The spice of life in magical Marrakesh...
Getting to grips with Moroccan cooking, camels and culture in the city of Marrakesh
Marrakesh, Morocco, has been attracting curious explorers and visitors for centuries. Cosby, Stills and Nash sang about taking the express to Marrakesh in the 1960s and I've always wondered why people were so impressed with the 'red' city.
It wasn't quite the romantic train journey I'd imagined, but the Ryanair flight from Dublin to Marrakesh took only three and a half hours, so definitely hit the express note. Morocco's cuisine has always tickled my taste buds too, so I was keen to learn the art of making tagine, the traditional dish cooked in a conical clay pot. My jewellery designer friend, Katrina Barker, was curious about the city's inspirational virtues and we were both game for a camel riding adventure to the Sahara desert.
Just five minutes from Marrakesh airport and we were driving alongside ochre-daubed walls with magnificent arched gates into the walled citadel that is the Kasbah. Our accommodation sent an escort who guided us on foot through a labyrinth of narrow winding streets, with horses and traps and people wearing long tunics with pointed hoods.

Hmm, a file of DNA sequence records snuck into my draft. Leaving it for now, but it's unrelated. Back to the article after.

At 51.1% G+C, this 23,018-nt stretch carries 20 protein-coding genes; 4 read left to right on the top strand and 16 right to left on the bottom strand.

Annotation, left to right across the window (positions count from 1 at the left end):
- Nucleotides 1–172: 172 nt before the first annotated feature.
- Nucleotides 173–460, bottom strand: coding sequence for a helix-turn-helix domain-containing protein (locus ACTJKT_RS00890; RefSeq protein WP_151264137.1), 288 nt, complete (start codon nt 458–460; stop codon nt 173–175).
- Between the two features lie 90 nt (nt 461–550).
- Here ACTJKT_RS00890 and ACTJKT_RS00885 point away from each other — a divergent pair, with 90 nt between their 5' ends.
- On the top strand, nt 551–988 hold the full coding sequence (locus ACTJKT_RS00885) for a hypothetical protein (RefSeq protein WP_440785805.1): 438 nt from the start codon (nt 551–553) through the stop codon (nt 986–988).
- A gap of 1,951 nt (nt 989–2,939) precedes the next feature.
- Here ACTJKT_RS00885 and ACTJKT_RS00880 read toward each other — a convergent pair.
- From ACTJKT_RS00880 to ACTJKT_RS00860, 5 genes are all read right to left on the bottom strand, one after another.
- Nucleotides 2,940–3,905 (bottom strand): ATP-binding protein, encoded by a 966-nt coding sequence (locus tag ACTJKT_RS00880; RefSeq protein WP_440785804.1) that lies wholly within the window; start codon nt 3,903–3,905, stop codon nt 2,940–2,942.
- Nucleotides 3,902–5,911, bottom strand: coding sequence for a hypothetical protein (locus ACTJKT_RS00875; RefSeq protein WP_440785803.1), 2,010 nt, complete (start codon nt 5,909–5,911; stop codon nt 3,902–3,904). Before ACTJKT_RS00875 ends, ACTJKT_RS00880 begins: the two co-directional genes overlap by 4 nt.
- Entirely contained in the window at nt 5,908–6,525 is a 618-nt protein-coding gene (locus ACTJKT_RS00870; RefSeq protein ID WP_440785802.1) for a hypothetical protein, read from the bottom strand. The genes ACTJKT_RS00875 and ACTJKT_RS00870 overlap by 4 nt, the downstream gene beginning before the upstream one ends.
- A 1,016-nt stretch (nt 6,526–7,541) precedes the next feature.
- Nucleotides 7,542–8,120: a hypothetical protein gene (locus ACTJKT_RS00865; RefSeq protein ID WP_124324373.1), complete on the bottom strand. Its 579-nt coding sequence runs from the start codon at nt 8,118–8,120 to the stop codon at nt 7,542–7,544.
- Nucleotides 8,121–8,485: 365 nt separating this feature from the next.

We checked into a riad, one of the city's traditional homes converted into a small hotel. Riad l'heure D'ete had clean, simple rooms, a courtyard and beautiful roof terrace with a Jacuzzi. On the advice of my seasoned Morocco-visiting friend, Una, we had pre-ordered dinner. This was an excellent plan, though we were a tad disappointed, especially with Katrina's vegetarian option. Breakfast was good and so too was the fact that we had a hammam spa and beauty therapists on site.
Hot on the heels of Ali G and the British Ambassador, I checked into the cookery school at Café Clock (cafeclock.com), and was the only student on the day. Chef, Mohammed Enouichi, presented me with a menu from which to choose my dishes. I selected a bissara split pea soup, zalouk aubergine salad and fish tagine.
The class started with an Arabic lesson on how to order basic ingredients before we went to the souk (market) to purchase fish and vegetables. Daily shopping for fresh ingredients is customary in Morocco and it felt good to be with a local. En route we passed the halal chicken shop, where live chickens in pens were being selected by customers. As swift as lightening, the shopkeeper beheaded the birds and put them in a plucking machine. I can't give a full eyewitness account of this because I was too squeamish to watch. Mohammed informed me the chicken butcher is a holy man and prays several times a day. Thankfully I wasn't cooking a chicken dish.